I also grew to love the community that can grow out of a blog via its comments section. I left comments when an article especially moved or challenged me. I engaged with other readers who left comments, some of whom also had blogs that I started to read. I discovered some of them explored the same topics like gender roles and came to similar conclusions. So it’s not just me and Rachel, I thought, relishing this collective encouragement. For awhile, Rachel ran a feature called “Sunday Superlatives,” where she assigned online articles from the past week awards like “Most heartwarming” or “Most thought-provoking.” I still eagerly await new material from some of the authors I’ve discovered through those lists of links.
The internet has a powerful, Spirit-breathed way of bringing together people who have common bonds.
While Rachel helped heal my heart about not being a stereotypical meek, subservient Christian wife, a new set of challenges crept into my life: a miscarriage followed by chronic pain and infertility caused by endometriosis. Though endometriosis is far from rare, no one in my “real life” had this awful disease. Few people I saw regularly understood how my chronic pelvic pain, the loss of my first pregnancy, the inability to have another pregnancy, and a long roller-coaster journey of adoption were wearing me down and making me question where a loving Father, let alone Great Physician, fit into my life. I found a blog written by Jamee Miller, a pastor’s wife battling endometriosis who had adopted her daughter after a hysterectomy at age 27. (I eventually had my own hysterectomy last year, after miraculously giving birth to my son.) She detailed her health struggles while always asking how she could serve God right where she was. Her blog was an outlet for her frustrations and a ministry all at once. Same with a British blogger I found through Rachel’s “Sunday Superlatives,” Tanya Marlow, who is largely housebound due to chronic fatigue syndrome. Though our conditions are different, her questions and her admissions that sometimes God’s presence isn’t easily discernable have resonated with me. I’ve gotten to email and converse through blog comments with both Jamee and Tanya, finding understanding and encouragement in a way only possible when someone has been where you are.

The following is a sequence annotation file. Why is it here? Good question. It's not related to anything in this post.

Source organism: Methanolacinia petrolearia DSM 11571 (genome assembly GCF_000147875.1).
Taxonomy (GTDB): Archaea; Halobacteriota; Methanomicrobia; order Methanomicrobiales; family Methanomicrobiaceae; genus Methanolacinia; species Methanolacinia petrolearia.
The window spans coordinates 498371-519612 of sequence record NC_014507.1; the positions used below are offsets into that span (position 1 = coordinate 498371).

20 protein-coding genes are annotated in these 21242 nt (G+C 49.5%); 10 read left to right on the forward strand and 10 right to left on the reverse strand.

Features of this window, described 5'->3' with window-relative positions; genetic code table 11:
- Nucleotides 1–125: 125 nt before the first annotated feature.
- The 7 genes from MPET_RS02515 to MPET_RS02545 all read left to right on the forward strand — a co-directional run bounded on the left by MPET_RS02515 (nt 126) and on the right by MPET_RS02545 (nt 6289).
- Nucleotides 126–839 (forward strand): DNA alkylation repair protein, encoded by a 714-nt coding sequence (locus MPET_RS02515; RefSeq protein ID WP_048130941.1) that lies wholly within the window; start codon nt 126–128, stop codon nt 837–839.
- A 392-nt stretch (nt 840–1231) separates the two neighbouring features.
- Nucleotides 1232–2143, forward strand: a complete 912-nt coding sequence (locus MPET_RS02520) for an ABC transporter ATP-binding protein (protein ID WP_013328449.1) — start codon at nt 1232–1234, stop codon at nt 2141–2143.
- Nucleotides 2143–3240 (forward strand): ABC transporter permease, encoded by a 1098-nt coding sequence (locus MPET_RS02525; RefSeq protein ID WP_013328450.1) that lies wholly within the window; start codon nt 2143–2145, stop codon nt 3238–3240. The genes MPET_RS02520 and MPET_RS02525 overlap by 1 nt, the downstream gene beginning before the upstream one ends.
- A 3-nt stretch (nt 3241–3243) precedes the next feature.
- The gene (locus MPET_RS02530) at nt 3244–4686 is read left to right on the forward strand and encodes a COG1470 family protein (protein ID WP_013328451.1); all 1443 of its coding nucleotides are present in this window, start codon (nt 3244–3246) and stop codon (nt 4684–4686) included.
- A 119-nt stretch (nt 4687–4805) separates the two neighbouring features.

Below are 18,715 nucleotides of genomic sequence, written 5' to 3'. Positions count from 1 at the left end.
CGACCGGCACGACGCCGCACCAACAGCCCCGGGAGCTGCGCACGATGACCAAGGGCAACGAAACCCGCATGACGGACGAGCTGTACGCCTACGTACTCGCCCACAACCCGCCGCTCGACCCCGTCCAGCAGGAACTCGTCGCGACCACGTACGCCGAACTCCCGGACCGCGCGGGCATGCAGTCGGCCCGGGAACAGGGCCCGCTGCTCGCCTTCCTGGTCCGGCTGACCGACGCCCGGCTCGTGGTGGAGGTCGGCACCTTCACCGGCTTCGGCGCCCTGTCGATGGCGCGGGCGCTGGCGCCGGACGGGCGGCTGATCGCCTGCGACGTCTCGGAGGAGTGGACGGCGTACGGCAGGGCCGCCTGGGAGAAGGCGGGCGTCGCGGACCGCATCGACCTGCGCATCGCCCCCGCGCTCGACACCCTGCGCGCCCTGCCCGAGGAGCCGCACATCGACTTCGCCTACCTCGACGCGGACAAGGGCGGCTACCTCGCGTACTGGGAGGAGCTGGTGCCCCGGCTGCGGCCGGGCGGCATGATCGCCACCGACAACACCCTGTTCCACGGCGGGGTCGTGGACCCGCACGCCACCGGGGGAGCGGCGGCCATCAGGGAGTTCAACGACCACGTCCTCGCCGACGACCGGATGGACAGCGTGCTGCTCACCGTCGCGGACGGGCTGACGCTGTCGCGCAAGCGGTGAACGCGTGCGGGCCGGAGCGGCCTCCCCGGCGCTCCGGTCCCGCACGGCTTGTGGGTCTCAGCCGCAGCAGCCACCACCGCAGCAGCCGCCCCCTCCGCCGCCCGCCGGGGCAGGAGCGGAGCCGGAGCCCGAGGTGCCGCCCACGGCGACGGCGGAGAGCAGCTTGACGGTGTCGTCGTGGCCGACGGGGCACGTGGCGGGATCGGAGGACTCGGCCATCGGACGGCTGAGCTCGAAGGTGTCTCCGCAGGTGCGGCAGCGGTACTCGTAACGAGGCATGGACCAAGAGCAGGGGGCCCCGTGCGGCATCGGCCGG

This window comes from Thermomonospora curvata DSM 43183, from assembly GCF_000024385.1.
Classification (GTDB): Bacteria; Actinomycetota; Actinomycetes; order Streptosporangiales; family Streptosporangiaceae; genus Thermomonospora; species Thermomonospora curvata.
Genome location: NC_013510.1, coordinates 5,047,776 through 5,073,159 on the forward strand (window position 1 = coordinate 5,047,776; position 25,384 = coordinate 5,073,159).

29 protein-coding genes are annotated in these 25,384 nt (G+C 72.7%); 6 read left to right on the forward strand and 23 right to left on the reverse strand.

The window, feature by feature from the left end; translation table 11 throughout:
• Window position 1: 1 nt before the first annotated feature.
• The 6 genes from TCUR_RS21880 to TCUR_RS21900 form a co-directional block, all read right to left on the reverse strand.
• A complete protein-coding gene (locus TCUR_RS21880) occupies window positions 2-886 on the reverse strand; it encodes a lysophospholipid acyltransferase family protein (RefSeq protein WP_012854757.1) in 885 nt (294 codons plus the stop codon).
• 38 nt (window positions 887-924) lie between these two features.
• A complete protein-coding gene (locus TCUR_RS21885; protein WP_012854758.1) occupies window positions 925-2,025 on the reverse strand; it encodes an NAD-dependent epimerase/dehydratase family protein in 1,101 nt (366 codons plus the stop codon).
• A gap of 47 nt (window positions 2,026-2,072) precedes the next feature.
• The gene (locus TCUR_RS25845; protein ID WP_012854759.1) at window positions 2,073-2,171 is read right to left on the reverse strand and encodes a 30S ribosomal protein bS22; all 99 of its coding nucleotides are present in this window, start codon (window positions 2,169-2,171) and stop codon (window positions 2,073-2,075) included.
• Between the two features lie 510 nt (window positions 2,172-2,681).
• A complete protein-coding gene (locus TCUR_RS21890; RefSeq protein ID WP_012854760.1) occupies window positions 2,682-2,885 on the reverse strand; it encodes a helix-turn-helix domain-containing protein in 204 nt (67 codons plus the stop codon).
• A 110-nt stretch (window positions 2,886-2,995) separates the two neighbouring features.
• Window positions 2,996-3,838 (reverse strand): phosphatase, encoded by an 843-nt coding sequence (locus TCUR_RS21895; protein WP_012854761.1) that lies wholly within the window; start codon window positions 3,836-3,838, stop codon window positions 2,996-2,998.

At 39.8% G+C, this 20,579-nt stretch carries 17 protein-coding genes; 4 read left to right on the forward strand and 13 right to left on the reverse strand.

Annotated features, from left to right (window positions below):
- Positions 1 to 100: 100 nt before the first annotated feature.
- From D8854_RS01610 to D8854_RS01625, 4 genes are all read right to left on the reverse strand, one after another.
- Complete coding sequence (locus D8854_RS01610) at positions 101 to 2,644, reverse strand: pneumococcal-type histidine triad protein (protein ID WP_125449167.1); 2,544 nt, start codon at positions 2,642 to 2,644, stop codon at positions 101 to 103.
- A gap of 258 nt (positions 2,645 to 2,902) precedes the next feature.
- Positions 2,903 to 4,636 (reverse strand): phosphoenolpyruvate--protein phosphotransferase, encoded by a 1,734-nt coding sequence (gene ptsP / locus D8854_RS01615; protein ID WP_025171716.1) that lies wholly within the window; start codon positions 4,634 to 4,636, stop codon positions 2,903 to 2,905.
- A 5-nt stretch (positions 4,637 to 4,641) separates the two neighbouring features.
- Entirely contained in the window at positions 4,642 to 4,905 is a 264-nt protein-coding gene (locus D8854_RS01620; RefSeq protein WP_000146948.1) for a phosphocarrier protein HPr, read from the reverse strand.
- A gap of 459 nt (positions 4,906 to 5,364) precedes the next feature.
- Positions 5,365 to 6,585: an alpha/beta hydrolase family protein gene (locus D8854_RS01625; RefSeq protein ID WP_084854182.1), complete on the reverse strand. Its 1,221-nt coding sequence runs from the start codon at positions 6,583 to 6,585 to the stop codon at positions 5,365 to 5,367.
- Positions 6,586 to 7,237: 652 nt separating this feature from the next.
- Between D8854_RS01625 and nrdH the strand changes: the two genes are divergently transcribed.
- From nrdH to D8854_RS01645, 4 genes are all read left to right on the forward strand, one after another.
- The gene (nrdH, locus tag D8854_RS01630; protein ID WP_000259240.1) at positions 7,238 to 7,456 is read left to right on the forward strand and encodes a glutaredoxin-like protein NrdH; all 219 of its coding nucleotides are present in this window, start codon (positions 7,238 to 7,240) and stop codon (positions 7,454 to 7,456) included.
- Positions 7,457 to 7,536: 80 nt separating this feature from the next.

Though cognitive dissonance, chronic illness, and infertility can be isolating, I am thankful that if I must experience these things, I’ve done so in the internet age. Of course virtual communities don’t replace in-the-flesh ones, but the internet has a powerful, Spirit-breathed way of bringing together people who have common bonds. God has used this expansive, often unwieldy technological advancement to tell His lonely and hurting children, You are not alone.